Dealing with the grief which often accompanies loss can be challenging, even exhausting. There are some tremendous scriptural principles for coping with grief, which we will be exploring in some upcoming sermons. But along with that, it may be helpful to consider some of the various types of loss which people commonly face. Pondering some of these may better equip us to help others who are suffering, and may also help prepare ourselves for eventual losses. These may generally be divided into major or substantial losses, versus more subtle or less obvious ones.
Death is obviously one type of major loss. Death ends relationships as they previously existed, and tears away cherished routines with loved ones. It often forces upon us unpleasant changes in our schedule and daily activities, because those upon whom we depended for love and companionship are gone. The serious illness of a loved one is another type of major loss, because it often deprives that person from the ability to fully live and interact with us in ways we have known and enjoyed in the past. Relational break-ups constitute major losses because they dramatically alter our daily routines, the way we spend our time, and are often permanent. Such losses are magnified in their intensity when we reminisce about the relationship as it previously existed, or as we imagine that it existed. Another type of major loss may involve the loss of a limb or other important body part. Such a permanent change to our physical body can adversely affect our activities, and may trigger painful realizations that we can no longer do what we have done before.
As substantial and serious as the above losses are, there are many other types of loss which are perhaps less obvious. The loss of good health, even temporarily, may produce subtle changes in our social outlook and activities. We simply don’t feel like doing the things we used to do, communicating in meaningful ways with our family and friends, or enjoying private times of study and personal enrichment. The level of our involvement in church activities may be adversely affected, which in turn produces guilt, shame, or disappointment over the loss.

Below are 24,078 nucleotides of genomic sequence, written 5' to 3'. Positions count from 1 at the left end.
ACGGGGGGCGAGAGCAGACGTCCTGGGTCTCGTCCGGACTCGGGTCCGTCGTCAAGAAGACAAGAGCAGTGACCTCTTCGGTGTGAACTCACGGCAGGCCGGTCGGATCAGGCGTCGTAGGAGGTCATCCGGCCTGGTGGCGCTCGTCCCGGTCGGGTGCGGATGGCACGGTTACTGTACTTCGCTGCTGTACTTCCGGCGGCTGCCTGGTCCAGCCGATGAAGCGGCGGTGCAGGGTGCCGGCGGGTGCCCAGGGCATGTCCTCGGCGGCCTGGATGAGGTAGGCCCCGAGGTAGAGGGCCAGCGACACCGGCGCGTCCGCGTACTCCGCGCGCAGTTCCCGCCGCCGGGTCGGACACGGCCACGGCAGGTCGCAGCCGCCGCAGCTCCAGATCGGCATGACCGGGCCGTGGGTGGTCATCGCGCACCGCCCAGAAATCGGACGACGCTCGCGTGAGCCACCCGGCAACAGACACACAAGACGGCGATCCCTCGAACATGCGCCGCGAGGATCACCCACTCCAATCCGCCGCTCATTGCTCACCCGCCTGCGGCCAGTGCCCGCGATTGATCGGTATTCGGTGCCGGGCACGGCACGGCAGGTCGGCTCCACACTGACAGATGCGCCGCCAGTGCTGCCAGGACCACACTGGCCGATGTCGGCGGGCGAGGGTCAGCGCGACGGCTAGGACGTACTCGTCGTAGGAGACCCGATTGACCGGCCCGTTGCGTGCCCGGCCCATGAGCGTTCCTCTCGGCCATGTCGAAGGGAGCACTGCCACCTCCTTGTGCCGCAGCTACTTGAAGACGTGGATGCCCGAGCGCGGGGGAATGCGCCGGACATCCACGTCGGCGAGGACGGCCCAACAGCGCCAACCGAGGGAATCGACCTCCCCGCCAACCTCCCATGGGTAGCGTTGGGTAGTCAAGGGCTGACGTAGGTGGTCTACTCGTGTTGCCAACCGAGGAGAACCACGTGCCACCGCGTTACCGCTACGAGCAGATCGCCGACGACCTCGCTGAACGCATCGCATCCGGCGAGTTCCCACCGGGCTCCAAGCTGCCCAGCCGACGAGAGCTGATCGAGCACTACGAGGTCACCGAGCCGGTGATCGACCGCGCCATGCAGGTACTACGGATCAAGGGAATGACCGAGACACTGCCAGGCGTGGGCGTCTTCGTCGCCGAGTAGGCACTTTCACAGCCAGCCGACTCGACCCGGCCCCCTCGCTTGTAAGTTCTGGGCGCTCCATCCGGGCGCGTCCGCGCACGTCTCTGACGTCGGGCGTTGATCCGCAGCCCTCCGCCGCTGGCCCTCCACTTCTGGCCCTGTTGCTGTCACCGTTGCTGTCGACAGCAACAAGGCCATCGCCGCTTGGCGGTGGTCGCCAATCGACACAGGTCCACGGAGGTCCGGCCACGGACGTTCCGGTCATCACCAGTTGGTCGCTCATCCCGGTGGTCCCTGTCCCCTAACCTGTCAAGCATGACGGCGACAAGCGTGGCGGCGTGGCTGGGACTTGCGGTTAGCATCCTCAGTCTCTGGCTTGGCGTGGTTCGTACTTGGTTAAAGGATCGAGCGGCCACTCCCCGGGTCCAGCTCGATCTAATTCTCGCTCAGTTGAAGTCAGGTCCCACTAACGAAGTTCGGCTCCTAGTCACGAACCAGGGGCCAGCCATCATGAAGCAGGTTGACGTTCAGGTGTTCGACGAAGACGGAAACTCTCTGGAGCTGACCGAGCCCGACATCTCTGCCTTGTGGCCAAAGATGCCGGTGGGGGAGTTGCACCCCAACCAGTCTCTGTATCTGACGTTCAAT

The death of a pet can create serious loss, even though it is sometimes difficult for others to understand or fully appreciate. Pets can become regular companions in our daily lives, and their sudden absence often triggers melancholy feelings of sadness or pain. If you have more than one pet, the death of one can also produce unexpected reactions or losses in the others.
Leaving home can be an unusually difficult experience, often because of the losses associated with such a transition. When a young person goes away to college, or moves out on their own, be prepared for feelings of loss from both sides. Even if the young person eventually returns home, he or she may find that it’s not the same, something has been lost.
The process of changing jobs is another area of subtle loss, which can produce pain and other complications. Such changes may involve the need to adjust to a new circle of co-workers or friends, a process which is difficult at best. But it may also involve challenging learning curves, the need to adapt to different hours or daily routines, and these in turn can adversely affect other activities of life.
Also, graduation from school is a form of loss which can be difficult to navigate. Particularly for students who have lived on campus for many months, leaving one’s circle of friends and residential surroundings may represent a difficult transition away from pleasant routines, and may also threaten the security of established habits. Suddenly, the people, places and activities in our life have been shifted or replaced, and those we have known are lost.
There are many other types of losses. But these are some of the more common major and less obvious ones. Often, they come to us in combination rather than individually, making them even more difficult to endure. The Scriptures have much to say about dealing with the pain of grief and loss. In some upcoming sermons, we will be looking for guidance from God’s word. Hopefully, identifying the losses we are experiencing will help us begin to constructively address them. If we can identify the sources of our pain, we may be able to find the help God has for us in his word.
-by Robert C. Veil, Jr.